Well, what I was getting at, is when the market is NOT trending you need to have a bias to choose a strategy. We seem to agree.
You misquoted/misinterpreted me. I did not say price "dictates" fundamentals. I said price action "tells" about upcoming changes in fundamentals; a distinctly different concept.
Also, I am NOT just short term. Using technicals, or reading the tape, has nothing to do with time frame selection. I'm going to end this here, because you're not ready for me yet But think about this:
If you had a $50 million account principally devoted to SKUL then how would trade it? You would have enough capital to manipulate price and so I don't think you would care about quarter to quarter or even year to year changes in fundamentals because since it would take you so long to get into and out of positions you would have to use your enormous capital to move the stock in accordance with YOUR plan and you would have the capital to do just that, damn the torpedoes. The reactions to fundamentals by the crowd would just be blips of noise in your world that you could easily manage.
Now consider the home-gamer with a $50k SKUL-account. Does it make sense for him to base his trading decisions on fundamentals? Or should he follow the guy with the $50M account who 1) can't let fundamentals affect his plan and 2) has the capital to move the stock in the direction he wants? And if the answer is follow the money, then how would you do that?
Price and volume.....reading the tape. Good luck but keep an open mind.
I do understand where you are coming from and you may be successful doing it. That is great. For me, I will look to see where the stock will be in the long term. I don't want to have to be on watch daily with a stock and most retail investors do not have the time to do that either. I am open to your way of thinking, but I am not a full time trader so I don't have the time to look at technicals. Nor do I want to change course of what I am doing because it is very successful for me.
Answer me this, if this company continues to grow at a very good clip, say 20% a year, will the stock price eventually move up? Fundamentals say yes, it will attract a whole bunch of investors. That $50M guy will have to react and change his plan. If those bunches of investors are longer-term oriented investors then the game finally changes. That is what I am more concerned about. Everything else is white noise. A sudden stock price drop because the company met earnings expectations is not a game changer in my opinion. Panic selling because of it is just handing your money to the $50M guy. I understand your position that you should sell on a SOW because that $50M guy has information we don't, but only if the company's growth will suffer with whatever news is out there. But will that news really be a game changer, or just another white noise news story that panics people? The stock price will have to eventually come back up if SKUL keeps growing at 20%+. That is what I am more concerned with. If I am wrong on the growth story, I will lose money. But I will have lost a lot less using my options strategy than if I had bought the stock at 12.50 when I sold my first put. I have already gained 6.8% in premiums in just 2 months time. If the stock ever goes back to 11, which it will if it continues to grow, I will easily eclipse my double digit annual return I am looking for. No need to panic, just need to be patient and wait for appreciation while watching for a potential game-changer.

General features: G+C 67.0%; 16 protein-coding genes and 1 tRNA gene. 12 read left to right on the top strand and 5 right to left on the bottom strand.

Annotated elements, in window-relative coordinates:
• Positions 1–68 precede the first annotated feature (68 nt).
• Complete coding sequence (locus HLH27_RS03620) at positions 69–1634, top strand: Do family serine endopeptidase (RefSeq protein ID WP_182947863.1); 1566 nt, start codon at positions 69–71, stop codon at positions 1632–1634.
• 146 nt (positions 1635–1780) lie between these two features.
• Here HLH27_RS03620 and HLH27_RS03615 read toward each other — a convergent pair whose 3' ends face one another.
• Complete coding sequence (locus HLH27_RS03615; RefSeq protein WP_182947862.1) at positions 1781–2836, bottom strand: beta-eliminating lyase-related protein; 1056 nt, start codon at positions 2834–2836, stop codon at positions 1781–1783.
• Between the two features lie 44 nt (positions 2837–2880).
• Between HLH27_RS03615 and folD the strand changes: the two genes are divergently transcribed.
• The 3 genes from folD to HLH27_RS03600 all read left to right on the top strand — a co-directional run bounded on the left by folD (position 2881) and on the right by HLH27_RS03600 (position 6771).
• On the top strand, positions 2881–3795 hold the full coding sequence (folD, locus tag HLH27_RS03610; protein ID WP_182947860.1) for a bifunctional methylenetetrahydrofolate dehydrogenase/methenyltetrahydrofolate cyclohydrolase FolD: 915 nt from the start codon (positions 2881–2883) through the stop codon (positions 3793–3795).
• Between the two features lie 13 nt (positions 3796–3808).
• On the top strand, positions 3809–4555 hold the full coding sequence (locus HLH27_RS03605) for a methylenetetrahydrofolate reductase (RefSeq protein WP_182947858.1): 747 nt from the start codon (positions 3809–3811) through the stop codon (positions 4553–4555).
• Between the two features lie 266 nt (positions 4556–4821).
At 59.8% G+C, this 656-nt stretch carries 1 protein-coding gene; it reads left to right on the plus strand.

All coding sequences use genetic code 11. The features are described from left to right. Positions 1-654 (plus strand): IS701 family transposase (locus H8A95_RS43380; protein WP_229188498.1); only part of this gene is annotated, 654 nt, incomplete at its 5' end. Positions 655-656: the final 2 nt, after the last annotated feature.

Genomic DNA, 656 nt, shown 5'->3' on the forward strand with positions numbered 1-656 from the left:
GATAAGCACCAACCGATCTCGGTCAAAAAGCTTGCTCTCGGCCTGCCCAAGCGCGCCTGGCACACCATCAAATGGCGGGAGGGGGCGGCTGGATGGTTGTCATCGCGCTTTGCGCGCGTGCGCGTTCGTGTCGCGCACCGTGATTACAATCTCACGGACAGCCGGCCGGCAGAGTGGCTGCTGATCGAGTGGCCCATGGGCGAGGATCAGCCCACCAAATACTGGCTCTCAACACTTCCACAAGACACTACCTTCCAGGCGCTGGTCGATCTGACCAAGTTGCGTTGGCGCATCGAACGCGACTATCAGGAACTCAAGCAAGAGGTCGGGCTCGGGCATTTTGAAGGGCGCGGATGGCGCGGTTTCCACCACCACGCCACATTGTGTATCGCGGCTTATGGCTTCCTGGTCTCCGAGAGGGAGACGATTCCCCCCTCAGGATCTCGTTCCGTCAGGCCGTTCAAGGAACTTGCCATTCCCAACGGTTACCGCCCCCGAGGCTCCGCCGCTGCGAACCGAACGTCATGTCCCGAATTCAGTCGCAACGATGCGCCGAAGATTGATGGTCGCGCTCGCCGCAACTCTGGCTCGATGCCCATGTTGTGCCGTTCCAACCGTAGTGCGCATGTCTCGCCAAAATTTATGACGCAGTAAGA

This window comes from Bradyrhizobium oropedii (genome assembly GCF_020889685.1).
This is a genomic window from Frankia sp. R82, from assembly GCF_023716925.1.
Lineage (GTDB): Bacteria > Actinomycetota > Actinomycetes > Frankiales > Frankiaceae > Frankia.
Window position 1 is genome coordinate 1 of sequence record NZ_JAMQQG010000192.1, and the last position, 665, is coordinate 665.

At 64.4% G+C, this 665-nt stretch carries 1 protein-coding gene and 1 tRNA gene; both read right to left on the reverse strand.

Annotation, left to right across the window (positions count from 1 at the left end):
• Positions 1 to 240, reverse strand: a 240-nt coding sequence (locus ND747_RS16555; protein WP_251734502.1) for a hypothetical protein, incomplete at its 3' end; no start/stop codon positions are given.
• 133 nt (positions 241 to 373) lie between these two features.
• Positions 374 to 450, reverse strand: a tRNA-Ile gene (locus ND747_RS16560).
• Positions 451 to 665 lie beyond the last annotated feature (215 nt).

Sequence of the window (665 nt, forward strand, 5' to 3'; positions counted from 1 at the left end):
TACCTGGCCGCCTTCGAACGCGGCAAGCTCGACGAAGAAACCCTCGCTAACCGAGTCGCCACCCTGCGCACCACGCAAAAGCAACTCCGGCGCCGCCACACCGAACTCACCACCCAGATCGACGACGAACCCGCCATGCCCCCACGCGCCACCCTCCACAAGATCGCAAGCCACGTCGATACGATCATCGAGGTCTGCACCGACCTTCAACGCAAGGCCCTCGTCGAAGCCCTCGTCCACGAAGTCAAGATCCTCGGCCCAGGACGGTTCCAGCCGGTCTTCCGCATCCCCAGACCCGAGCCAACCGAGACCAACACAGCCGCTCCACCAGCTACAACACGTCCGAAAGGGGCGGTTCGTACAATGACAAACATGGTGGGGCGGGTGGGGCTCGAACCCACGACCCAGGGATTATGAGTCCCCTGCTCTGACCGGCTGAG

"Answer me this, if this company continues to grow at a very good clip, say 20% a year, will the stock price eventually move up? Fundamentals say yes, it will attract a whole bunch of investors."
Sure, even at 5% a year, it doesn't matter. When the big players are fully positioned and are ready to let the funds and specs mark it up then any and all news will be good news.
You are stating the CNBC paradigm which says the "whole bunch of investors" matter. They don't. They are fodder. They are the source of new money for the big players, the fodder that keeps CNBC on the air, and keeps the bonuses paid and light on in Wall Street.
"That $50M guy will have to react and change his plan. If those bunches of investors are longer-term oriented investors then the game finally changes."
No, no, no. You're talking about a herd of cows leading the cowboys. It never works that way.